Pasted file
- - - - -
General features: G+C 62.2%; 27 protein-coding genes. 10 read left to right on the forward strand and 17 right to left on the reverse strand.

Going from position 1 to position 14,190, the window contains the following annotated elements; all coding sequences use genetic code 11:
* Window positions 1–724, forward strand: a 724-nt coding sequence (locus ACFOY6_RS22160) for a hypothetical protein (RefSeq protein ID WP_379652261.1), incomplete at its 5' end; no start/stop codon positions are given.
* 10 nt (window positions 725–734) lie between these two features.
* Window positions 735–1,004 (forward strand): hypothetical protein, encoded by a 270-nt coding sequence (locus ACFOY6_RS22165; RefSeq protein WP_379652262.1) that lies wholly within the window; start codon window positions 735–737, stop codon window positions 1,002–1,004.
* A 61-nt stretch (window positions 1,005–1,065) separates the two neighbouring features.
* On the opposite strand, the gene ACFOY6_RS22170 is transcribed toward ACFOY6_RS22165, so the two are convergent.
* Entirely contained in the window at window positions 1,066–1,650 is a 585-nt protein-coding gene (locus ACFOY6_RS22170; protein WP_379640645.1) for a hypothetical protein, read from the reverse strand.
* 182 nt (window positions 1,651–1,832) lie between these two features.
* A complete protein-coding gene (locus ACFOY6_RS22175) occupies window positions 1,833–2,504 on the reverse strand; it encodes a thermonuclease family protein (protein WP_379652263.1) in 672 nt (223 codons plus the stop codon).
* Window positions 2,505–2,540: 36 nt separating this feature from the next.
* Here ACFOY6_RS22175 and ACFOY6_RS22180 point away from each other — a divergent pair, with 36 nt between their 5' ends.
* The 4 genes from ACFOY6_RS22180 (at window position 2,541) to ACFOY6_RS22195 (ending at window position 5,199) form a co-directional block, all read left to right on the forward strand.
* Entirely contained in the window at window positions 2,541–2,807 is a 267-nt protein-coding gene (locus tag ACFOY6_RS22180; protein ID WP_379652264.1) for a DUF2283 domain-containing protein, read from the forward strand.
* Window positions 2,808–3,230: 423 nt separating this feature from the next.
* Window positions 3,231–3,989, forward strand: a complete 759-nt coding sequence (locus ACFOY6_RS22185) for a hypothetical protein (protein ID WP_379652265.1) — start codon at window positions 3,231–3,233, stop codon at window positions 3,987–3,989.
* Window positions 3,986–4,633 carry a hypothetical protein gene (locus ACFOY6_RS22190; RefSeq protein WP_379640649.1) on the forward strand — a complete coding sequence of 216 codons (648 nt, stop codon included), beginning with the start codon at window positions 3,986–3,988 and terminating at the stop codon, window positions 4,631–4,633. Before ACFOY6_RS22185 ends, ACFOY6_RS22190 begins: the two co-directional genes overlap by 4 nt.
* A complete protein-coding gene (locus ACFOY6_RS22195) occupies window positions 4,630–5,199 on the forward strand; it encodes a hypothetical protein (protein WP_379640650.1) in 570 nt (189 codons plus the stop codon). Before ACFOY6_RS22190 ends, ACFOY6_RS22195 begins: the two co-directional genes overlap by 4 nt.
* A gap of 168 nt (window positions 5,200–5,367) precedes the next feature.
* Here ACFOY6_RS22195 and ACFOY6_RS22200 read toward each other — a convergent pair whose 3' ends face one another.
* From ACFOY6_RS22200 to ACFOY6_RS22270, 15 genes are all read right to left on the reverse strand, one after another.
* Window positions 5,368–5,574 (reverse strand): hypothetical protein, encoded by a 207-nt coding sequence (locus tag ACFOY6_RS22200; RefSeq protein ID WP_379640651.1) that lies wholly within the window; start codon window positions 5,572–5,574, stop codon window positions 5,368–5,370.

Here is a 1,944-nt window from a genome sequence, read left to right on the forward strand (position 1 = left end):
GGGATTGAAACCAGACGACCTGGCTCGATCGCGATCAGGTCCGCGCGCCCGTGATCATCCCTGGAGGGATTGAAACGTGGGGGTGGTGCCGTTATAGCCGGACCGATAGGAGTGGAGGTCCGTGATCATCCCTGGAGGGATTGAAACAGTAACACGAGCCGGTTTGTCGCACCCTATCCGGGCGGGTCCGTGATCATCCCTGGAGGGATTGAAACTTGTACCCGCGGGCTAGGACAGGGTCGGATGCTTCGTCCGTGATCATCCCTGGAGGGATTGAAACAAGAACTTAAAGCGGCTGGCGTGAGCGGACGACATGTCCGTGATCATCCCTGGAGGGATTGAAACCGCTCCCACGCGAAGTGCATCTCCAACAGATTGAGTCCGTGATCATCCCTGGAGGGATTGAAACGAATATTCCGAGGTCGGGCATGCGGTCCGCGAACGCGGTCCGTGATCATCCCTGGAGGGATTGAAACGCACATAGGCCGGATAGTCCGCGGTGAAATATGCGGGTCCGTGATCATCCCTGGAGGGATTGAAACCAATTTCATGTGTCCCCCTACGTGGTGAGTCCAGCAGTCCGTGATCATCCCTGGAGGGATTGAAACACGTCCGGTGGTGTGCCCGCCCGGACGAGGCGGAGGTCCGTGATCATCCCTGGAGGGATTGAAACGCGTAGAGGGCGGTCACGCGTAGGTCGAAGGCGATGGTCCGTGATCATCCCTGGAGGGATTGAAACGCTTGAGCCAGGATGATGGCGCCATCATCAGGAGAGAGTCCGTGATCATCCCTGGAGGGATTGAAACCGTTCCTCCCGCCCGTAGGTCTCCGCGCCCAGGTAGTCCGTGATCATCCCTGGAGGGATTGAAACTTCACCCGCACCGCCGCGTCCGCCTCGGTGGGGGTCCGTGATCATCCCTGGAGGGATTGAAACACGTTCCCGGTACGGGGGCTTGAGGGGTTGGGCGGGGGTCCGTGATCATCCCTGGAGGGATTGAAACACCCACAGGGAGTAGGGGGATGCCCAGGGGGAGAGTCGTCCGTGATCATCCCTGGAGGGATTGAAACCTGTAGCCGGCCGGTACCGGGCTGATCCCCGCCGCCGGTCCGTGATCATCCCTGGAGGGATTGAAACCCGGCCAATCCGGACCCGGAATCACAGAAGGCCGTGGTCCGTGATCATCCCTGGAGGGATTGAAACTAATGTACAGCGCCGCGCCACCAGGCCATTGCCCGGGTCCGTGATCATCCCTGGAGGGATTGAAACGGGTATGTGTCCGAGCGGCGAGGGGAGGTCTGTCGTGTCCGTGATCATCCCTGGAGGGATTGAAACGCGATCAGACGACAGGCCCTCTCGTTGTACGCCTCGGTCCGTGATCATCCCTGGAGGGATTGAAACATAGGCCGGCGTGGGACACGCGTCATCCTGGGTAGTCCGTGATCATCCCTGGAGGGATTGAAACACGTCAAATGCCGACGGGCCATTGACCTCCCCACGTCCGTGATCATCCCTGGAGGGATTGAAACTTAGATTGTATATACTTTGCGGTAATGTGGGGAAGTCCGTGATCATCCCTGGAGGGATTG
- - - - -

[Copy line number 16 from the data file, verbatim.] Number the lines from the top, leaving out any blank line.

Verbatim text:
* Window positions 3,231–3,989, forward strand: a complete 759-nt coding sequence (locus ACFOY6_RS22185) for a hypothetical protein (protein ID WP_379652265.1) — start codon at window positions 3,231–3,233, stop codon at window positions 3,987–3,989.